The Miracle Fruit

Talk about making lemonade out of lemons.

Miracle fruit, a native to West Africa, has the unique ability to sweeten the most acidic and sour of foods.

The berries themselves are fairly bland, but just one chewed liberally will coat the taste buds with enough miraculin, an active glycoprotein molecule found in the fruit, to make all acidic and sour foods you put in your mouth taste like the sweetest fruit imaginable.

The effect lasts for for thirty minutes to two hours, and during that time you can chew a lemon and experience it as sweet ambrosia instead of the normal mouth-puckering sour taste you're used to.

The miraculin distorts the shape of the tongue's sweetness receptors "so that they become responsive to acids, instead of sugar and other sweet things"(1), though no one's quite sure how it does this.

Miracle fruit grows on evergreen bushes that can reach 20 feet in height in their native West Africa, though less than half of this in cultivation elsewhere.

It is not a particularly prolific plant, and generally produces two small crops per year after the rainy season. The berries are red, ovular, a little over an inch long and filled with a seed.

The History of Miracle Fruit

The first European to come across the miracle fruit -also called the magic berry or flavor berry- was Chevalier des Marchais, a French cartographer who spent much of his life exploring the world.

He noticed that the natives of West Africa would pop the berries into their mouths before meals, which frequently consisted of guddoe, or stale bread gruel, kankies, or acidulated grain bread, beer, and fermented palm wine, all of which were sour.

A serious attempt to commercialize the fruit was made in the 1970s, and several companies tried to extract miraculin into various food products and pills to increase shelf life, with a deal of success.

The now-defunct Miralin Corporation developed sour Popsicles coated with miraculin extract, which was aparently a huge -and sugarless- hit with kids.

People got excited for a future in which sweets didn't do much harm to the waistline and diabetics could enjoy deserts.

Then thinks got a bit shady.

Cars started following Miralin executives home from work. Someone skilled enough to disable the headquarter's alarm system broke in and rifled through their files.

A few months later the FDA, citing no precedent or reason, banned miraculin, despite several studies showing it to be safe. (2)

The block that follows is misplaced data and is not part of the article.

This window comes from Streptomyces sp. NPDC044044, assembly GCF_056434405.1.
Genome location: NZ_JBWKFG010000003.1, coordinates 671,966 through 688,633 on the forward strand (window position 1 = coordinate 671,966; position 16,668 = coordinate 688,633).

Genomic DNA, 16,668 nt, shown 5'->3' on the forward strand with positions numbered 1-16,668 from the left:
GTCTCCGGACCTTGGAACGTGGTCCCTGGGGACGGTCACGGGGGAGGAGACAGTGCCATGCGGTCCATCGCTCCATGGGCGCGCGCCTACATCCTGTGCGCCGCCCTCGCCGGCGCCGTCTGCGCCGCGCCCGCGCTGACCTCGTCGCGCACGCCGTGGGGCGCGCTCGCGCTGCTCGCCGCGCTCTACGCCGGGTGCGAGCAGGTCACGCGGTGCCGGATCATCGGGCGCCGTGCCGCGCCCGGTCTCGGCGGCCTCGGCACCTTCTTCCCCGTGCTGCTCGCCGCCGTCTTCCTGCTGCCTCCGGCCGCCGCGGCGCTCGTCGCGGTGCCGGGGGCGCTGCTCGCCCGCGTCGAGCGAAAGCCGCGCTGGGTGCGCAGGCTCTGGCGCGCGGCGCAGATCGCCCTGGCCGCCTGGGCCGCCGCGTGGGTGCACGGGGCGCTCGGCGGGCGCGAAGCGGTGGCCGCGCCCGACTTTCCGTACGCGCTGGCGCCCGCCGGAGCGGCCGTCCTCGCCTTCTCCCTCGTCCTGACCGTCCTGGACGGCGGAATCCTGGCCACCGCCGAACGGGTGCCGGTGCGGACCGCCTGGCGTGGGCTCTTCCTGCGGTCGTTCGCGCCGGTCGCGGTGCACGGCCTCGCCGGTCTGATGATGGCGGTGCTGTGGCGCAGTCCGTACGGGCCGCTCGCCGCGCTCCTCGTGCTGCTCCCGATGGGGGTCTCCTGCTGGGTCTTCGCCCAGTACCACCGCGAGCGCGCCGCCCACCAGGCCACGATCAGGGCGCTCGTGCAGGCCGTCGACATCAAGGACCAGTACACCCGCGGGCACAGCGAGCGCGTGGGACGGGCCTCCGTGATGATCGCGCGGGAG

Conspiracy theorists believe that the very profitable sugar industry put weight on the FDA (3). The FDA denies this, but refuses to release its files on the subject. Maralin closed its doors soon after.

The fruit itself remains unbanned, but has not become commercially popular because it does not remain fresh long after being picked.

Recently, though, the New York Times writes that the the berry has become a hit at hip New York City gatherings called flavor tripping parties. (4)

People chase the berries with all manner of sour foods, enjoying the sweet lies their tongues are telling their brain.

Health Concerns

So essentially we've got a berry that you wouldn't want to eat on its own flavor merits, but which turns otherwise unpalatable food quite tasty.

The problem is that there's often a reason food doesn't taste especially good to us- it's harmful. "We used the miraculin tablets, then started trying every sour thing we could find, said Göran Hellekant, a miraculin researcher and professor of physiology and pharmacology at the University of Minnesota. "I remember straight lemon juice as being pretty good. I also tried vinegar and sauerkraut juice...The next morning we awakened with ulcers in our mouths, barely able to talk. Sure, these things tasted sweet, but they were still highly acidic."

If you're eating a healthy raw food diet you know miracle fruit isn't going to be a staple. The food that's best for us also tastes pretty great - raw fruits and vegetables, and just because your taste buds have been tricked into thinking Tabasco sauce is bliss itself, doesn't mean that it's going to be good for you.

Asked for an opinion on the fruit, Dr. Douglas Graham said, "Miracle fruit is a tiny bush, doesn't produce a lot of fruit, and doesn'tdo so often. The fact that it exists is interesting, but not significant, I don't believe, in the scheme of nutrition." (5)

Sources:

(1) Rowe, Aaron (2006-12-07). "Super Lettuce Turns Sour Sweet", Wired Magazine.
(2) AD Kinghorn and DD Soejarto. Sweetening Agents of plant-origin. CRC Crit. Rev. Plant Sci. 1986, 4, 79-120.
(3) "Sweet and sour tale of the miracle berry", The First Post (2008-04-28).
(4) Farrell, Patrick; Kassie Bracken (2008-05-28). "A Tiny Fruit That Tricks the Tongue", The New York Times.
(5) Vegsource Forum; December 4, 2008, "Re: Dr. Graham- Thoughts On Miracle Fruit"



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